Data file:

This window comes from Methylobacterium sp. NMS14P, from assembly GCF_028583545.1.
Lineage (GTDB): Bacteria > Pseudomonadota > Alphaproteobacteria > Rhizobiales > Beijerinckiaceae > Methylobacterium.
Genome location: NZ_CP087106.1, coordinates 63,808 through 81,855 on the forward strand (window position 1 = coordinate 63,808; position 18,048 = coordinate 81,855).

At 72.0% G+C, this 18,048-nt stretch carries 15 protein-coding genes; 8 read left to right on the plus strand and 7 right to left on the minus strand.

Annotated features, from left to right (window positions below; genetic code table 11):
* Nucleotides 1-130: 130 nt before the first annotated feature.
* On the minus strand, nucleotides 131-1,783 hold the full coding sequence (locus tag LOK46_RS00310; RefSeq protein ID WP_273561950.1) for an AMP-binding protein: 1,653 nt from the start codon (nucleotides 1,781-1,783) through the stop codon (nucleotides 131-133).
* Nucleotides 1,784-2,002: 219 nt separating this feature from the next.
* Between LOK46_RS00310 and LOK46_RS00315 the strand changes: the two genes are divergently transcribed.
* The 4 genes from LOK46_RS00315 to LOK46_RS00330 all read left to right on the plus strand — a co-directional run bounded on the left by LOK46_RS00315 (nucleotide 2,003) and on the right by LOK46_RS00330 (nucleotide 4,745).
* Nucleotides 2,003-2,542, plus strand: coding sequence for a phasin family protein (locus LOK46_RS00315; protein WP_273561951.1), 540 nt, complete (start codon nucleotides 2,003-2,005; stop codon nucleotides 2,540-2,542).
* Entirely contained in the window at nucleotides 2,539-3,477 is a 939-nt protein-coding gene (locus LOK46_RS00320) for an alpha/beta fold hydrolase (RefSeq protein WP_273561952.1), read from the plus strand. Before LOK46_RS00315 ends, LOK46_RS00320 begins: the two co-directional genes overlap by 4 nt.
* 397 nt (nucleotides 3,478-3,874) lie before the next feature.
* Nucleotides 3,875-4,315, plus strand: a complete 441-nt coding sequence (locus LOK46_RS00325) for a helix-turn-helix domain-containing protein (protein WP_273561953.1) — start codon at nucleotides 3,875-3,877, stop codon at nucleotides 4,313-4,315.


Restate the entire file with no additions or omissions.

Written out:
This window comes from Methylobacterium sp. NMS14P, from assembly GCF_028583545.1.
Lineage (GTDB): Bacteria > Pseudomonadota > Alphaproteobacteria > Rhizobiales > Beijerinckiaceae > Methylobacterium.
Genome location: NZ_CP087106.1, coordinates 63,808 through 81,855 on the forward strand (window position 1 = coordinate 63,808; position 18,048 = coordinate 81,855).

At 72.0% G+C, this 18,048-nt stretch carries 15 protein-coding genes; 8 read left to right on the plus strand and 7 right to left on the minus strand.

Annotated features, from left to right (window positions below; genetic code table 11):
* Nucleotides 1-130: 130 nt before the first annotated feature.
* On the minus strand, nucleotides 131-1,783 hold the full coding sequence (locus tag LOK46_RS00310; RefSeq protein ID WP_273561950.1) for an AMP-binding protein: 1,653 nt from the start codon (nucleotides 1,781-1,783) through the stop codon (nucleotides 131-133).
* Nucleotides 1,784-2,002: 219 nt separating this feature from the next.
* Between LOK46_RS00310 and LOK46_RS00315 the strand changes: the two genes are divergently transcribed.
* The 4 genes from LOK46_RS00315 to LOK46_RS00330 all read left to right on the plus strand — a co-directional run bounded on the left by LOK46_RS00315 (nucleotide 2,003) and on the right by LOK46_RS00330 (nucleotide 4,745).
* Nucleotides 2,003-2,542, plus strand: coding sequence for a phasin family protein (locus LOK46_RS00315; protein WP_273561951.1), 540 nt, complete (start codon nucleotides 2,003-2,005; stop codon nucleotides 2,540-2,542).
* Entirely contained in the window at nucleotides 2,539-3,477 is a 939-nt protein-coding gene (locus LOK46_RS00320) for an alpha/beta fold hydrolase (RefSeq protein WP_273561952.1), read from the plus strand. Before LOK46_RS00315 ends, LOK46_RS00320 begins: the two co-directional genes overlap by 4 nt.
* 397 nt (nucleotides 3,478-3,874) lie before the next feature.
* Nucleotides 3,875-4,315, plus strand: a complete 441-nt coding sequence (locus LOK46_RS00325) for a helix-turn-helix domain-containing protein (protein WP_273561953.1) — start codon at nucleotides 3,875-3,877, stop codon at nucleotides 4,313-4,315.